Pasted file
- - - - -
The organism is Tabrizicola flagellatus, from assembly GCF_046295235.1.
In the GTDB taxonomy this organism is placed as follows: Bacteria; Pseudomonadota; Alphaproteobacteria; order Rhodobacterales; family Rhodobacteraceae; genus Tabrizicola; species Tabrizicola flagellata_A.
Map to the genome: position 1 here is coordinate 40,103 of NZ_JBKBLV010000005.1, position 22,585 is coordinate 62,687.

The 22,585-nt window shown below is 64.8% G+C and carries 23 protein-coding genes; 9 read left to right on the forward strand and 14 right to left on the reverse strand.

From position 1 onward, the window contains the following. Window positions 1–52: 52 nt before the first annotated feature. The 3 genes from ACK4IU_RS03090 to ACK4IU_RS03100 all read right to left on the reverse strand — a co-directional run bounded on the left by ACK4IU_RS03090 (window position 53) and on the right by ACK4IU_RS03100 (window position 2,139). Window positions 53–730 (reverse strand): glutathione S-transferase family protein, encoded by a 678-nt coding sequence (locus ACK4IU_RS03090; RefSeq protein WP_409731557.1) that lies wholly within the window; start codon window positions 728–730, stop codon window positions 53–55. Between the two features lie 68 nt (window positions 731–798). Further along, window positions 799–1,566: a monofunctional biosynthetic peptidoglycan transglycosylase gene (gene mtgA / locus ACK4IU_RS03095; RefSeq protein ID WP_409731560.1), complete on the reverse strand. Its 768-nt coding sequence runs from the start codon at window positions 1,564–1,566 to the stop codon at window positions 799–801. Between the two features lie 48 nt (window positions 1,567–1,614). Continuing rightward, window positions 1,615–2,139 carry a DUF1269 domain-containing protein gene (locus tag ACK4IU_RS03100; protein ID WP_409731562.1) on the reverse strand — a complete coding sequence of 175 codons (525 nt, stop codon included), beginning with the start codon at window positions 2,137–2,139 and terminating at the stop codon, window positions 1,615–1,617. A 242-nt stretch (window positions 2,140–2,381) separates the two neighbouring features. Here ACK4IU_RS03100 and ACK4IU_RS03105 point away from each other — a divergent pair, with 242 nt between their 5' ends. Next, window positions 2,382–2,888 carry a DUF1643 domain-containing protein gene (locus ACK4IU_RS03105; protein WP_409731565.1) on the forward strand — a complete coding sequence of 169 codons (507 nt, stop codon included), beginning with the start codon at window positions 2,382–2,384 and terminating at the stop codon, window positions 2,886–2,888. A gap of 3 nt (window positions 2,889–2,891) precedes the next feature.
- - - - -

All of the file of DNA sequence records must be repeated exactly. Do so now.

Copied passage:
The organism is Tabrizicola flagellatus, from assembly GCF_046295235.1.
In the GTDB taxonomy this organism is placed as follows: Bacteria; Pseudomonadota; Alphaproteobacteria; order Rhodobacterales; family Rhodobacteraceae; genus Tabrizicola; species Tabrizicola flagellata_A.
Map to the genome: position 1 here is coordinate 40,103 of NZ_JBKBLV010000005.1, position 22,585 is coordinate 62,687.

The 22,585-nt window shown below is 64.8% G+C and carries 23 protein-coding genes; 9 read left to right on the forward strand and 14 right to left on the reverse strand.

From position 1 onward, the window contains the following. Window positions 1–52: 52 nt before the first annotated feature. The 3 genes from ACK4IU_RS03090 to ACK4IU_RS03100 all read right to left on the reverse strand — a co-directional run bounded on the left by ACK4IU_RS03090 (window position 53) and on the right by ACK4IU_RS03100 (window position 2,139). Window positions 53–730 (reverse strand): glutathione S-transferase family protein, encoded by a 678-nt coding sequence (locus ACK4IU_RS03090; RefSeq protein WP_409731557.1) that lies wholly within the window; start codon window positions 728–730, stop codon window positions 53–55. Between the two features lie 68 nt (window positions 731–798). Further along, window positions 799–1,566: a monofunctional biosynthetic peptidoglycan transglycosylase gene (gene mtgA / locus ACK4IU_RS03095; RefSeq protein ID WP_409731560.1), complete on the reverse strand. Its 768-nt coding sequence runs from the start codon at window positions 1,564–1,566 to the stop codon at window positions 799–801. Between the two features lie 48 nt (window positions 1,567–1,614). Continuing rightward, window positions 1,615–2,139 carry a DUF1269 domain-containing protein gene (locus tag ACK4IU_RS03100; protein ID WP_409731562.1) on the reverse strand — a complete coding sequence of 175 codons (525 nt, stop codon included), beginning with the start codon at window positions 2,137–2,139 and terminating at the stop codon, window positions 1,615–1,617. A 242-nt stretch (window positions 2,140–2,381) separates the two neighbouring features. Here ACK4IU_RS03100 and ACK4IU_RS03105 point away from each other — a divergent pair, with 242 nt between their 5' ends. Next, window positions 2,382–2,888 carry a DUF1643 domain-containing protein gene (locus ACK4IU_RS03105; protein WP_409731565.1) on the forward strand — a complete coding sequence of 169 codons (507 nt, stop codon included), beginning with the start codon at window positions 2,382–2,384 and terminating at the stop codon, window positions 2,886–2,888. A gap of 3 nt (window positions 2,889–2,891) precedes the next feature.